Winemaking in South Africa: The Roots of Colonization

Originally appeared on Wide Angle (PBS) website, “Road to Riches” episode, 2003

The Dutch Arrive in South Africa

The beginnings of winemaking in South Africa coincide with the arrival of Dutch settlers to the future republic’s Western Cape in 1652. Commander Jan van Riebeeck had been sent to Table Bay by the Dutch East India Company to establish a foothold at the southern tip of the “dark continent” where the company’s vessels could stop to perform repairs and take on supplies along the route to the lucrative trading posts of the East Indies.

Upon noticing the native peoples eating berries from a species of vine, van Riebeeck wondered if grapevines would thrive in the Cape’s soil alongside the more mundane local fruits and vegetables. Van Riebeeck pointed out to his seniors in Holland that a ration of wine was known to reduce the outbreak of scurvy on long seafaring voyages, and vine shoots were soon dispatched to him. The first cuttings were planted in 1655, and in February of 1659 van Riebeeck wrote, “Today, praise the Lord, wine was pressed from Cape grapes for the first time.”

During the next century, viticulture continued to expand along with the colonization of the Cape region. At the end of the 17th century, winemaking expanded and became more refined under the influence of French Huguenots who had come to South Africa to flee religious persecution. During the 1700s, South Africa garnered an international reputation for Constantia’s dessert wines, which were reportedly a favorite of Napoleon’s while he was in exile in St. Helena. However, during the latter half of the 19th century, South Africa’s vineyards were decimated by war and disease.

During the 20th century, South Africa’s wine industry suffered under apartheid. Wine production and distribution largely came under the authority of the Ko-operatiewe Wijnbouwers Vereeniging van Zuid-Afrika, which set quotas and controlled the market. Practices such as bootlegging and false labeling were used to dodge international sanctions against South African wine, and the quality of the wines being produced went into decline as vintners were unable to import new and healthy vines. Finally, South Africa’s winemaking industry contracted as it was forced to rely solely upon its lackluster domestic market.

Black vineyard laborers suffered as well. Under the Natives Land Act of 1913, black farm workers had no rights to the land they cultivated, and the “tot” system allowed vineyard operators to pay their unskilled laborers at least partly with the liquor they produced, helping create and maintain patterns of poverty and alcoholism.

New Beginnings

Today, winemaking has become a leading component in South Africa’s agricultural sector. South Africa is currently the seventh-largest wine producer in the world, and exports of South African wine rose by an astounding 26 percent in 2002 alone. Tourism, another rising star in the South African economy, has also increased in South Africa’s wine-producing Cape region as the country has reemerged as a producer of internationally known fine wines.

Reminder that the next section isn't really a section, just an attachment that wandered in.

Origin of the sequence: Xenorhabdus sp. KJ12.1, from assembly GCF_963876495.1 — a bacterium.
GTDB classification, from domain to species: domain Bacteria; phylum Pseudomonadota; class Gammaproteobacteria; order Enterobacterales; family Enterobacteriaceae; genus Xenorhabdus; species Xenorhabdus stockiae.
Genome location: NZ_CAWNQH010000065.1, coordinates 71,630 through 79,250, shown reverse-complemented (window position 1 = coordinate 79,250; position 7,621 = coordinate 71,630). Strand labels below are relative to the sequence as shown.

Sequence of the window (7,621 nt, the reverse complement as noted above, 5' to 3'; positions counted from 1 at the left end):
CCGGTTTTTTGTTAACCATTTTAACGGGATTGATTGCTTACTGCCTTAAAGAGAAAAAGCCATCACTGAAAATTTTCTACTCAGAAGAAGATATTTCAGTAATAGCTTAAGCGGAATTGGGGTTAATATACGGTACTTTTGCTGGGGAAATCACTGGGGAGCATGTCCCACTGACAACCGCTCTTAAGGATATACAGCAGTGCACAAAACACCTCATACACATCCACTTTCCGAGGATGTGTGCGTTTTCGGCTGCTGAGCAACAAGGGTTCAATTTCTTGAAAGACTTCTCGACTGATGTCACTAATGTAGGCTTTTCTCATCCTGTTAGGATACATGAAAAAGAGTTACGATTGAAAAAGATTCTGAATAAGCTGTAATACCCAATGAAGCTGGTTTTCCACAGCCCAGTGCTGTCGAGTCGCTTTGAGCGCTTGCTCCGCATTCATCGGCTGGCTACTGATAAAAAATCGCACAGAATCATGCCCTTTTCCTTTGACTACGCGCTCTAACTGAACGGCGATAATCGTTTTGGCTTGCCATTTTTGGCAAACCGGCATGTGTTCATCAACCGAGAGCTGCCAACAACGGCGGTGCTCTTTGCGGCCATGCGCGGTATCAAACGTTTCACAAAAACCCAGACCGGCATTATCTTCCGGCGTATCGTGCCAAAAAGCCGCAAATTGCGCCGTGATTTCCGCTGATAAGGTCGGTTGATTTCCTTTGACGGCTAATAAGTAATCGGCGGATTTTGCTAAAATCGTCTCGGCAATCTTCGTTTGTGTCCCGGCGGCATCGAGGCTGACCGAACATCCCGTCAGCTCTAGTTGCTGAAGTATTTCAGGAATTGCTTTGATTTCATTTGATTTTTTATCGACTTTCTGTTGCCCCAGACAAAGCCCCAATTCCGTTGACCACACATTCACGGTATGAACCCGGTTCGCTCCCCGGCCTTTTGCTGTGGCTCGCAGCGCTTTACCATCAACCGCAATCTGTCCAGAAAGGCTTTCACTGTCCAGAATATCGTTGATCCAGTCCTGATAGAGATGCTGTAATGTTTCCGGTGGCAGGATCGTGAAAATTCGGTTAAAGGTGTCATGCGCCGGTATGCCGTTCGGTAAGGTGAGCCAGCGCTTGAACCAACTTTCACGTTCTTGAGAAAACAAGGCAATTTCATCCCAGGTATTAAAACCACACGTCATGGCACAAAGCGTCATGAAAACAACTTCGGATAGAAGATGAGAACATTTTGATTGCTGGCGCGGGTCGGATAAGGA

One reason for the recent success of South Africa’s wine industry has been the drastic improvement in the quality of its product. Not possessing the delicate soils or extended winemaking traditions that Europe has, South African winemakers have turned to technology to aid them in their quest to craft the perfect vintage. Some South African vineyards have utilized high-tech tools such as remote sensing, Global Positioning System, and satellite imagery to help them position their crops in optimal growing conditions and to maximize their harvest. The use of such sophisticated methods has helped South African winemakers improve the consistency and quality of their wines more quickly and with less trial and error.

South African winemakers have also gained recognition recently for having embraced sustainable agricultural practices. In 1998, the Integrated Production of Wine (IPW) system was created to promote environmentally friendly growing practices in South Africa. Today, more than 98 percent of South Africa’s grapes are grown according to IPW guidelines.

Another bright spot for South Africa’s wine industry can be found in its various grassroots black economic empowerment projects. Though progress has sometimes been more symbolic than systemic, South Africa’s wine industry has taken some innovative steps toward making amends for injustices committed under the rule of apartheid.

New Beginnings, the first black-owned winery in South Africa, has become a model for small-scale black empowerment projects. According to the New Beginnings paradigm, black farm workers are allowed to purchase arable land or equipment from an existing winery and use its production facilities to create their own special label wines. As projects such as New Beginnings have evolved, they have fostered the development of other educational and social outreach programs in historically underserved agricultural communities. In one area, a radio drama entitled “Sommernet” (which, loosely translated, means “merely”) highlights social issues and promotes interpersonal skills and training to local farm workers.

From booming consumer demand to the negotiation of a tax-free export agreement with Europe, South Africa has seen an upsurge in international support for the fruits of its post-apartheid winemaking labors. But the keys to continued prosperity for South Africa’s wine industry will lie in its ability to adapt to the demands of the global market, an expanded output capacity without a loss in quality, and in sustained consumer support for its transformation efforts.

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